In 1984, West Hollywood incorporated as a city. In 1985, City adopted regulations governing the conversion of apartment houses into condominiums. One of the new requirements was that the building owner obtain from City a conditional use permit before the conversion could be approved. Litigation arose between City and apartment building owners who, before City had become incorporated, had obtained “final subdivision tract maps from the County to con-vert their existing rental units into condominiums, and, pursuant to a public report issued by the Department of Real Estate, secured approval for the sale of such condominiums.” (Beverly Towers, supra, 52 Cal.3d 1184, 1188.) The issue was whether City could apply its newly enacted requirements to those owners who had not yet sold a single unit as a condominium. (Id. at p. 1190.)
City first argued that because no units had yet been sold, the conversion process had not yet been completed so that it could impose additional requirements on the property owners. The Supreme Court disagreed. It held it was “irrele-vant” whether the owners had sold a unit before City adopted its regulation(s) because the owners had already obtained all the approvals required to convert to a condominium. (Id. at p. 1190.)
Based upon “principles of fairness,” a five-person majority of the Supreme Court held that where, as in that case, “a developer secures all state approvals to convert and the only remaining act required to complete the conversion is to convey title to a single unit,” City could not impose new requirements. (Id. at pp. 1190 & 1191.) In particular, it held “that local agencies [such as City] cannot enforce condominium conversion regulations enacted after a developer se-cures final subdivision map approval and permission from the Department of Real Estate to sell.” (Id. at p. 1191.) Con-sequently, the requirement of obtaining a conditional use permit could not be applied to apartment owners who had al-ready received all necessary approvals under the state regulatory scheme. The court expressly overruled its earlier deci-sion in Santa Monica Pines, Ltd. v. Rent Control Board (1984) 35 Cal.3d 858, 201 Cal. Rptr. 593, 679 P.2d 27 to the extent it had held “a city may impose conditions on condominium conversion after a developer has secured all the nec-essary discretionary approvals and satisfied all the requirements established by state law.” (Beverly Towers, supra, 52 Cal.3d at p. 1192.)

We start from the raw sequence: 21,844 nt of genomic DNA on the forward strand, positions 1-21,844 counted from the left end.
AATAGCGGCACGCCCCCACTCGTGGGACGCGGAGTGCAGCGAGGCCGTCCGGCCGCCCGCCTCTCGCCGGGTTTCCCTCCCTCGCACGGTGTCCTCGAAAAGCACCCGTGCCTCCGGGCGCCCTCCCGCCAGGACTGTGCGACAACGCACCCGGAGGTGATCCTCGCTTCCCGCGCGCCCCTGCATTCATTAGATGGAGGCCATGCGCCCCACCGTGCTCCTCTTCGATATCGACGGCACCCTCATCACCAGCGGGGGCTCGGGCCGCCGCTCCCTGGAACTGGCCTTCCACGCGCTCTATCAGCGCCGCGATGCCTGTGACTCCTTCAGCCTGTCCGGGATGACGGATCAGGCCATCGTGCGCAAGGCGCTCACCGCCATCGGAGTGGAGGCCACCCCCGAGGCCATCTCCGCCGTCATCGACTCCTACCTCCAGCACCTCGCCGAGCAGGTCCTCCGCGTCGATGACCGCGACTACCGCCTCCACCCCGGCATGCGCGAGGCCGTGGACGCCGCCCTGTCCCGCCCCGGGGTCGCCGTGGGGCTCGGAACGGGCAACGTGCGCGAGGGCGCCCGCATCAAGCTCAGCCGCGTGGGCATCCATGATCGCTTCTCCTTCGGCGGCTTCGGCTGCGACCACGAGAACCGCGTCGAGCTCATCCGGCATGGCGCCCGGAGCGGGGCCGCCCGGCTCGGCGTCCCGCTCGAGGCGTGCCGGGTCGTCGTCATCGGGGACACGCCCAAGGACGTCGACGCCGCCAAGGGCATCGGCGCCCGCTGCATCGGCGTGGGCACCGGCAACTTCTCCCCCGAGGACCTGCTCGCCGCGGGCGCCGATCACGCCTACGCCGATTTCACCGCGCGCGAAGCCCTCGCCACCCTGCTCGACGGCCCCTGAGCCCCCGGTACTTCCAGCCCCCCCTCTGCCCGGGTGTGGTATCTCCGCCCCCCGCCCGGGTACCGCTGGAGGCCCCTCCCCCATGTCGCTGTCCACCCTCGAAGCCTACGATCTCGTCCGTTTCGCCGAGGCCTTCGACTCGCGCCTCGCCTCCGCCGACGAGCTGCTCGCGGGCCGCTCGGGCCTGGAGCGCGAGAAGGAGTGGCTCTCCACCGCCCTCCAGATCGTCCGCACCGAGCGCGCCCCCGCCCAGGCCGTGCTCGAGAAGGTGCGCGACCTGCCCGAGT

FACTUAL BACKGROUND
This case involves two apartment buildings in City. One is located at 625 North Flores Street and is owned by re-spondent E. D. Flores Corporation. The other is located at 1112 North Olive Drive and is owned by respondents 1112 Investment Corporation, LLC, and Melvin J. Remba, as trustee of the Melvin J. Remba Family Trust. Prior to City’s 1984 incorporation, respondent owners had obtained all approvals required by state law to convert their two buildings into condominiums: final subdivision maps and the issuance of public reports by Department. Consequently, the build-ings could have been converted into condominiums without complying with any of City’s newly imposed requirements, including the application for and issuance of a conditional use permit by City. However, for reasons not explained in the record, respondent owners continued to maintain the buildings as apartments.
The public report issued by Department in regard to condominium conversions is valid for only five years. (Cal. Code Regs., tit. 10, ß 2795.3.) The issuance of the report is governed by Business and Professions Code sections 11010-11024. This statutory scheme is a consumer protection measure “intended primarily to prevent ‘fraud and sharp practices’ by requiring disclosure of all relevant information to potential purchasers and lessees of subdivision lots in a project of five or more units. [Citations.] The focus [of the scheme] is not to provide ongoing supervision or regulation of the marketing and operation of the project, but rather to ensure that its standards are met by means of a prereport re-view [citations].” (Beverly Towers, supra, 52 Cal.3d 1184, 1189, fn. 3.)